As always, head over to newyorkobservetennis.com for our review of Tuesday’s action before or after you read about the matches to watch on Wednesday.  Whereas the women dominated our last preview, the men gain the ascendancy overall this time.

Robson vs. Clijsters:  Around each match of the three-time champion swirls even more attention than usual, for each could mark her last appearance in singles.  Cutting a swathe through the younger generation, Clijsters drew a strange route that starts very simple before suddenly becoming quite complicated.  The mother of Jada showed little mercy to the youngest player in the draw after a slow start in her opener, moving naturally during rallies against Victoria Duval.  But the American of Haitian descent could not subject Clijsters to any pressure, the challenge that confronts the British teenager who awaits the Belgian in the second round.  A lefty with a fiery temper and a fierce competitive drive, Robson had not won a main-draw match at a major in 2012 and recorded only two main-draw wins overall in the first half of the season.  On the clay of Palermo and on home soil at the Olympics, she defeated Vinci and Safarova in victories that suggest a rise in her perpetually unsteady fortunes.  Her loftiness and deceptively explosive forehand could catch Clijsters off guard initially before the veteran finds her timing.

Anderson vs. Ferrer:  Handed a golden opportunity in the absence of his compatriot Nadal, Ferrer overnight became the technical favorite to reach the semifinals from his section.  The fourth seed may need to defuse the serve of Isner before then, however, so a meeting with the similarly towering Kevin Anderson may offer ideal preparation—assuming that the favorite survives it.  Never has Ferrer faced the South African before, and his height has left him vulnerable to opponents of this stature who can hold serve easily while targeting his much less imposing serve.  (See, for example, his loss to Karlovic on a slow court at Indian Wells last year.)  Although he reached the semifinals here five years ago and reached at least the quarterfinals at all three majors in 2012, Ferrer has dwindled perceptibly during the second half.  Like a more famous Spaniard, he may suffer from his front-loaded schedule in an exceptionally frenetic season for all contenders.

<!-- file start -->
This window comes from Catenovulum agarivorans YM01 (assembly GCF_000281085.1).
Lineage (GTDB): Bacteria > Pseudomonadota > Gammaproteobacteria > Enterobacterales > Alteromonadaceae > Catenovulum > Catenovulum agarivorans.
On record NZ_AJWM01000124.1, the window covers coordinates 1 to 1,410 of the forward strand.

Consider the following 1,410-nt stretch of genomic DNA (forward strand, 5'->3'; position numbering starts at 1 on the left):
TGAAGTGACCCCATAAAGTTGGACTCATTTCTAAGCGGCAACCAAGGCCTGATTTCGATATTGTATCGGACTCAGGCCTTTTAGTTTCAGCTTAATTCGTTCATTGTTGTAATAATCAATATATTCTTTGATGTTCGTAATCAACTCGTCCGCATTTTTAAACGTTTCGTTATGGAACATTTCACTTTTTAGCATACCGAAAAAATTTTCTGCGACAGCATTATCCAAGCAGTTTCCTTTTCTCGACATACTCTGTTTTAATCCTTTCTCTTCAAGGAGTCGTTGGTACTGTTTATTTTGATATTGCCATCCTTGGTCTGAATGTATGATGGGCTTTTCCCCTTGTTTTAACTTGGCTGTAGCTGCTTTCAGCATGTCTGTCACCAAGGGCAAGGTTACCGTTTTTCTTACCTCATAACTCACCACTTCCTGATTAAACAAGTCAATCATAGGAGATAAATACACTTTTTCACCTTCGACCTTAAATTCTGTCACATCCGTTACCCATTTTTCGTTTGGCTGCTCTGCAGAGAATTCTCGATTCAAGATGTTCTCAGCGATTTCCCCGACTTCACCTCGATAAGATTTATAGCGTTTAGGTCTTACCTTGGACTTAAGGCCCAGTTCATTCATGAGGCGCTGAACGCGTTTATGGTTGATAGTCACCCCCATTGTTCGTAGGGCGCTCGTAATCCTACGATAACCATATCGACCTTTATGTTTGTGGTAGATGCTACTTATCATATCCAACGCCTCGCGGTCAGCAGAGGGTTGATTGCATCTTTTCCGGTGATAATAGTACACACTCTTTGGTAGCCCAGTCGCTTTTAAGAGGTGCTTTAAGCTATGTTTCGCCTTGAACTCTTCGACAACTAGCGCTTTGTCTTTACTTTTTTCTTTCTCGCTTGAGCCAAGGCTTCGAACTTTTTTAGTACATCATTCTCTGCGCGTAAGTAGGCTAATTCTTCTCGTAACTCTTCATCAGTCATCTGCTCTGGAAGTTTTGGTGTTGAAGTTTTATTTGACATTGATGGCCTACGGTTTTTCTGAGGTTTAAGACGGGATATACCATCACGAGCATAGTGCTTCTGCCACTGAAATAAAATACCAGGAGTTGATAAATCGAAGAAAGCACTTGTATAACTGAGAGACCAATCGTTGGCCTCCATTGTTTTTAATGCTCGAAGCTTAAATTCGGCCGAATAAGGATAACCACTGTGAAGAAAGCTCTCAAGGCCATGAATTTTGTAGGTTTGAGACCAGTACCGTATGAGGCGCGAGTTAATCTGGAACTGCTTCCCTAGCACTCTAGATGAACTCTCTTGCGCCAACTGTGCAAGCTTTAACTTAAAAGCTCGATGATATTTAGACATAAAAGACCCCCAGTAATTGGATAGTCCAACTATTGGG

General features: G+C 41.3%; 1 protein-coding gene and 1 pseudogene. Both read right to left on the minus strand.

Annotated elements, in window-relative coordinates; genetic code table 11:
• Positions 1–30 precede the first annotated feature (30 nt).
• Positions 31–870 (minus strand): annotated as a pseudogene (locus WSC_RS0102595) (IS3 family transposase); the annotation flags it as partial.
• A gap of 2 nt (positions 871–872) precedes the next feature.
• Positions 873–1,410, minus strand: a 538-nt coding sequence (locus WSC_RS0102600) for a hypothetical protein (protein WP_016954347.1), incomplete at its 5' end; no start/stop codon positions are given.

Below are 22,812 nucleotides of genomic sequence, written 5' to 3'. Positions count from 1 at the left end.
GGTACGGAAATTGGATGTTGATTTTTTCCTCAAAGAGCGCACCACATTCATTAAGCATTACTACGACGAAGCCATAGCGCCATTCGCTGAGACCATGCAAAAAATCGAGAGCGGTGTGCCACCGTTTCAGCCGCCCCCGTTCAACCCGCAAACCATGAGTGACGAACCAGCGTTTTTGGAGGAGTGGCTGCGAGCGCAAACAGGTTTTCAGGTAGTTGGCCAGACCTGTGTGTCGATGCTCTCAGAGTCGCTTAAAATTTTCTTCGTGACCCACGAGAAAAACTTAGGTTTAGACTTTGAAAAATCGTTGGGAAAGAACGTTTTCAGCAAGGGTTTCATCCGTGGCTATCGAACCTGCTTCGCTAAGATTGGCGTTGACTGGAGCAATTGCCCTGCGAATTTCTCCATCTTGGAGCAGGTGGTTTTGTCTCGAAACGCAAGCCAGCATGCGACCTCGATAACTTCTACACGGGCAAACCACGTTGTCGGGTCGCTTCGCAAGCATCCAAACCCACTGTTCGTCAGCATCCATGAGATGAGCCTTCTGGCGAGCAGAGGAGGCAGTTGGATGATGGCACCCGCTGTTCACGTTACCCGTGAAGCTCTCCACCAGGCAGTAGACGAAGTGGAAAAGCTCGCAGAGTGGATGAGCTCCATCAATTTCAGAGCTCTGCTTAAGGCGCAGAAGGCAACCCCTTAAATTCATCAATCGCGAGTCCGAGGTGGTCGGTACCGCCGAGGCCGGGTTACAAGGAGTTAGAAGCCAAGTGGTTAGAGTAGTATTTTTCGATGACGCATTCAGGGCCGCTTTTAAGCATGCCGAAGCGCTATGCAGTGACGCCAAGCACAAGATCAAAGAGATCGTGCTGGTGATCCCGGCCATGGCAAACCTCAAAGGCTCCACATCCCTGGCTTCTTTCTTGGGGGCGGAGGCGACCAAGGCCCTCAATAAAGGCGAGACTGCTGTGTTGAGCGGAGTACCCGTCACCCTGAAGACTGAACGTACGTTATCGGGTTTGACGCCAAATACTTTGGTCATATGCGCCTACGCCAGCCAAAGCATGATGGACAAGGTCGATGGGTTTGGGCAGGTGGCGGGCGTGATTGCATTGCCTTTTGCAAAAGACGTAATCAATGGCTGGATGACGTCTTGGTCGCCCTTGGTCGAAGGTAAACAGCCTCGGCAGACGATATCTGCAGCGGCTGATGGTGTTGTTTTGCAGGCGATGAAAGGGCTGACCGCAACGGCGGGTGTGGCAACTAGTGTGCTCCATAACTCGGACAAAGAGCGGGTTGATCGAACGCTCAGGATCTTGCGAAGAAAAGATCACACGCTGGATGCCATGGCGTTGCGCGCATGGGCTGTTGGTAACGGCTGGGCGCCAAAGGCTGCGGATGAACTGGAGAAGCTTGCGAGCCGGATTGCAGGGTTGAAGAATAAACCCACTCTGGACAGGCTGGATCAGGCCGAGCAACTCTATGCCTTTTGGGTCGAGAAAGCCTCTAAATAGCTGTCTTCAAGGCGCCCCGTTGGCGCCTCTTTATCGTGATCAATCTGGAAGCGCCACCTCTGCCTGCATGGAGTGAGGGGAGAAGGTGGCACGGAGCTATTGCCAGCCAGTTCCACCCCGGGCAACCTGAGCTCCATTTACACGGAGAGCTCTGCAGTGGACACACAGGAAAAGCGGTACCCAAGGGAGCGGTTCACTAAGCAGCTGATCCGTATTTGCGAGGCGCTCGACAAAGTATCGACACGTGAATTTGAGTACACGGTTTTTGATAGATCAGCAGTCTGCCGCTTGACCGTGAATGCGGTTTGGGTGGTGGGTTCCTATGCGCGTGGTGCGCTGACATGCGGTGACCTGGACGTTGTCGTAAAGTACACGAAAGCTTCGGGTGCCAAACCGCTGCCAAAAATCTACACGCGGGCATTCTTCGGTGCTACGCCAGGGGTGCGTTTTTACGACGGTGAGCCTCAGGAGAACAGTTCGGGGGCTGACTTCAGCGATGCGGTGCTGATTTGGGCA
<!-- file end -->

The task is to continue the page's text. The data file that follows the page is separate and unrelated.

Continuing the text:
Becker vs. Harrison:   A month removed from his embarrassing meltdown at the Olympics, the future of American men’s tennis seeks to redeem himself on the next occasion when the spotlight glares upon him.  Widely criticized for his racket-smashing tantrum, a chastened Harrison appeared on television to apologize and promise a more mature outlook in future.  He may find such a promise difficult to keep if adversity strikes at his home major, where he already has recorded one memorable victory (over Ljubicic) and suffered one heartbreaking defeat (to Stakhovsky).  Defeating the heralded doubles team of Fyrstenberg and Matkowski in a thriller on Tuesday, Harrison at least should accumulated some positive energy before the match to insulate him against his darker moods.  Fortunately for him, Becker poses a relatively straightforward challenge unlikely to frustrate him consistently.